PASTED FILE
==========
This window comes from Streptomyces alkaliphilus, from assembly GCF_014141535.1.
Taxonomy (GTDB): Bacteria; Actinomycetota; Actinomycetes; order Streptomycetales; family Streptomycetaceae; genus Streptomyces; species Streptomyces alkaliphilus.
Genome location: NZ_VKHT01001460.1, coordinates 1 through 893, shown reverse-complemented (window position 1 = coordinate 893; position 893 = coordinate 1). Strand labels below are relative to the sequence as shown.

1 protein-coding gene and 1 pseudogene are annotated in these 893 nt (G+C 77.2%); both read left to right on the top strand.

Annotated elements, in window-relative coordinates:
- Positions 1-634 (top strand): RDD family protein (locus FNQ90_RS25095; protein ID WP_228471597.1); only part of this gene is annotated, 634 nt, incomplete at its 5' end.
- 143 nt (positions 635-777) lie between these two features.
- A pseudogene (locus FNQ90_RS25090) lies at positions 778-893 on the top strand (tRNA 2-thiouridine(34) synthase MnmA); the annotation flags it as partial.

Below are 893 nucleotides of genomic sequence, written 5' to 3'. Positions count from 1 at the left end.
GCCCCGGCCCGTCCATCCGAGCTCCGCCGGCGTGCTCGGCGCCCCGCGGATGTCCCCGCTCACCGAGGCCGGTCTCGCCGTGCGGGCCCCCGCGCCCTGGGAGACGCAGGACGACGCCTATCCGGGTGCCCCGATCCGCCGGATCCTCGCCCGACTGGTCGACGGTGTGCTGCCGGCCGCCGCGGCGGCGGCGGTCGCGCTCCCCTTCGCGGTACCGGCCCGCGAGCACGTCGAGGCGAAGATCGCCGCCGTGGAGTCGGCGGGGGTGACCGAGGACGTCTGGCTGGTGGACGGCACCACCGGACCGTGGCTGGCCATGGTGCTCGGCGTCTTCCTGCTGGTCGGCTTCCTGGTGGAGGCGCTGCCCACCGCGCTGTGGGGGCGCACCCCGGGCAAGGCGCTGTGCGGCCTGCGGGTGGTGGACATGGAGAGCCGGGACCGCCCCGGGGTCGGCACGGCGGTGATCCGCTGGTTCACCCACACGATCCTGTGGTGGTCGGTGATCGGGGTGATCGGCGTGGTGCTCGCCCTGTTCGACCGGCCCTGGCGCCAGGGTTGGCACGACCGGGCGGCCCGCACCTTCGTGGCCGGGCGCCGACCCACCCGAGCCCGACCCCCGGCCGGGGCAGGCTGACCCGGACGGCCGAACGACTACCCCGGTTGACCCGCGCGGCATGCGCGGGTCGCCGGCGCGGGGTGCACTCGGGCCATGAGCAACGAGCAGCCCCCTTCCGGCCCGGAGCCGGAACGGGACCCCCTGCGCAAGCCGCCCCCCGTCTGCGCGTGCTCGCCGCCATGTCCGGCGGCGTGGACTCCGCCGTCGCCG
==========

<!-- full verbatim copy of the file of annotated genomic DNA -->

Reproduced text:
This window comes from Streptomyces alkaliphilus, from assembly GCF_014141535.1.
Taxonomy (GTDB): Bacteria; Actinomycetota; Actinomycetes; order Streptomycetales; family Streptomycetaceae; genus Streptomyces; species Streptomyces alkaliphilus.
Genome location: NZ_VKHT01001460.1, coordinates 1 through 893, shown reverse-complemented (window position 1 = coordinate 893; position 893 = coordinate 1). Strand labels below are relative to the sequence as shown.

1 protein-coding gene and 1 pseudogene are annotated in these 893 nt (G+C 77.2%); both read left to right on the top strand.

Annotated elements, in window-relative coordinates:
- Positions 1-634 (top strand): RDD family protein (locus FNQ90_RS25095; protein ID WP_228471597.1); only part of this gene is annotated, 634 nt, incomplete at its 5' end.
- 143 nt (positions 635-777) lie between these two features.
- A pseudogene (locus FNQ90_RS25090) lies at positions 778-893 on the top strand (tRNA 2-thiouridine(34) synthase MnmA); the annotation flags it as partial.

Below are 893 nucleotides of genomic sequence, written 5' to 3'. Positions count from 1 at the left end.
GCCCCGGCCCGTCCATCCGAGCTCCGCCGGCGTGCTCGGCGCCCCGCGGATGTCCCCGCTCACCGAGGCCGGTCTCGCCGTGCGGGCCCCCGCGCCCTGGGAGACGCAGGACGACGCCTATCCGGGTGCCCCGATCCGCCGGATCCTCGCCCGACTGGTCGACGGTGTGCTGCCGGCCGCCGCGGCGGCGGCGGTCGCGCTCCCCTTCGCGGTACCGGCCCGCGAGCACGTCGAGGCGAAGATCGCCGCCGTGGAGTCGGCGGGGGTGACCGAGGACGTCTGGCTGGTGGACGGCACCACCGGACCGTGGCTGGCCATGGTGCTCGGCGTCTTCCTGCTGGTCGGCTTCCTGGTGGAGGCGCTGCCCACCGCGCTGTGGGGGCGCACCCCGGGCAAGGCGCTGTGCGGCCTGCGGGTGGTGGACATGGAGAGCCGGGACCGCCCCGGGGTCGGCACGGCGGTGATCCGCTGGTTCACCCACACGATCCTGTGGTGGTCGGTGATCGGGGTGATCGGCGTGGTGCTCGCCCTGTTCGACCGGCCCTGGCGCCAGGGTTGGCACGACCGGGCGGCCCGCACCTTCGTGGCCGGGCGCCGACCCACCCGAGCCCGACCCCCGGCCGGGGCAGGCTGACCCGGACGGCCGAACGACTACCCCGGTTGACCCGCGCGGCATGCGCGGGTCGCCGGCGCGGGGTGCACTCGGGCCATGAGCAACGAGCAGCCCCCTTCCGGCCCGGAGCCGGAACGGGACCCCCTGCGCAAGCCGCCCCCCGTCTGCGCGTGCTCGCCGCCATGTCCGGCGGCGTGGACTCCGCCGTCGCCG